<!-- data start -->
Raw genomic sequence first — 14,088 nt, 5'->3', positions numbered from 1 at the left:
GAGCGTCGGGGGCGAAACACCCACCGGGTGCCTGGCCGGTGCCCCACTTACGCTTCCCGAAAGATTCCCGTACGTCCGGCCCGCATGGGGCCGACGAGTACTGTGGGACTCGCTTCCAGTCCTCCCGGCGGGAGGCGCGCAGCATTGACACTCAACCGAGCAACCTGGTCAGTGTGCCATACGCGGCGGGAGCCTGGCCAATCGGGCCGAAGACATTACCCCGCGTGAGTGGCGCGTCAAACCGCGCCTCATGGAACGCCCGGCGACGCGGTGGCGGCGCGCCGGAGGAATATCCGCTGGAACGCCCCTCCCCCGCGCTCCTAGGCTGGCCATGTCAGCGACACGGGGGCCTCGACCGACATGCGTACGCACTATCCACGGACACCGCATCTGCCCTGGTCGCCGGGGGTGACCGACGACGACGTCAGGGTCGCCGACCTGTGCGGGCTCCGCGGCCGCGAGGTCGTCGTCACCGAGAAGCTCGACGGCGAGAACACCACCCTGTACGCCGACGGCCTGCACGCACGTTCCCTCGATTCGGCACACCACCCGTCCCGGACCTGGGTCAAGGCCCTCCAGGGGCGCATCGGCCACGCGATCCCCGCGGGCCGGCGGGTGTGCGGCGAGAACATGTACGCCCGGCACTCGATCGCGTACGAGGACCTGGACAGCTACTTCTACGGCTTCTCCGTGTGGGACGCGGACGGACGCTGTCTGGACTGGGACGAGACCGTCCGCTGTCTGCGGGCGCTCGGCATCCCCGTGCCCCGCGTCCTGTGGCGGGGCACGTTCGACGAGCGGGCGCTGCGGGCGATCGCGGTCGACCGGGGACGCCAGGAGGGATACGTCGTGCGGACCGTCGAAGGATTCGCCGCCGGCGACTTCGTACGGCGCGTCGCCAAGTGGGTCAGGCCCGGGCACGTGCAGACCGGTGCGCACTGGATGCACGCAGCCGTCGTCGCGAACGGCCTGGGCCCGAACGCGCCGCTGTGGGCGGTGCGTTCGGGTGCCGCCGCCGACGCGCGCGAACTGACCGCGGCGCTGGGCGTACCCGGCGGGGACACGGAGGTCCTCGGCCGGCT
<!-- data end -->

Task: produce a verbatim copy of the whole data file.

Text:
Raw genomic sequence first — 14,088 nt, 5'->3', positions numbered from 1 at the left:
GAGCGTCGGGGGCGAAACACCCACCGGGTGCCTGGCCGGTGCCCCACTTACGCTTCCCGAAAGATTCCCGTACGTCCGGCCCGCATGGGGCCGACGAGTACTGTGGGACTCGCTTCCAGTCCTCCCGGCGGGAGGCGCGCAGCATTGACACTCAACCGAGCAACCTGGTCAGTGTGCCATACGCGGCGGGAGCCTGGCCAATCGGGCCGAAGACATTACCCCGCGTGAGTGGCGCGTCAAACCGCGCCTCATGGAACGCCCGGCGACGCGGTGGCGGCGCGCCGGAGGAATATCCGCTGGAACGCCCCTCCCCCGCGCTCCTAGGCTGGCCATGTCAGCGACACGGGGGCCTCGACCGACATGCGTACGCACTATCCACGGACACCGCATCTGCCCTGGTCGCCGGGGGTGACCGACGACGACGTCAGGGTCGCCGACCTGTGCGGGCTCCGCGGCCGCGAGGTCGTCGTCACCGAGAAGCTCGACGGCGAGAACACCACCCTGTACGCCGACGGCCTGCACGCACGTTCCCTCGATTCGGCACACCACCCGTCCCGGACCTGGGTCAAGGCCCTCCAGGGGCGCATCGGCCACGCGATCCCCGCGGGCCGGCGGGTGTGCGGCGAGAACATGTACGCCCGGCACTCGATCGCGTACGAGGACCTGGACAGCTACTTCTACGGCTTCTCCGTGTGGGACGCGGACGGACGCTGTCTGGACTGGGACGAGACCGTCCGCTGTCTGCGGGCGCTCGGCATCCCCGTGCCCCGCGTCCTGTGGCGGGGCACGTTCGACGAGCGGGCGCTGCGGGCGATCGCGGTCGACCGGGGACGCCAGGAGGGATACGTCGTGCGGACCGTCGAAGGATTCGCCGCCGGCGACTTCGTACGGCGCGTCGCCAAGTGGGTCAGGCCCGGGCACGTGCAGACCGGTGCGCACTGGATGCACGCAGCCGTCGTCGCGAACGGCCTGGGCCCGAACGCGCCGCTGTGGGCGGTGCGTTCGGGTGCCGCCGCCGACGCGCGCGAACTGACCGCGGCGCTGGGCGTACCCGGCGGGGACACGGAGGTCCTCGGCCGGCT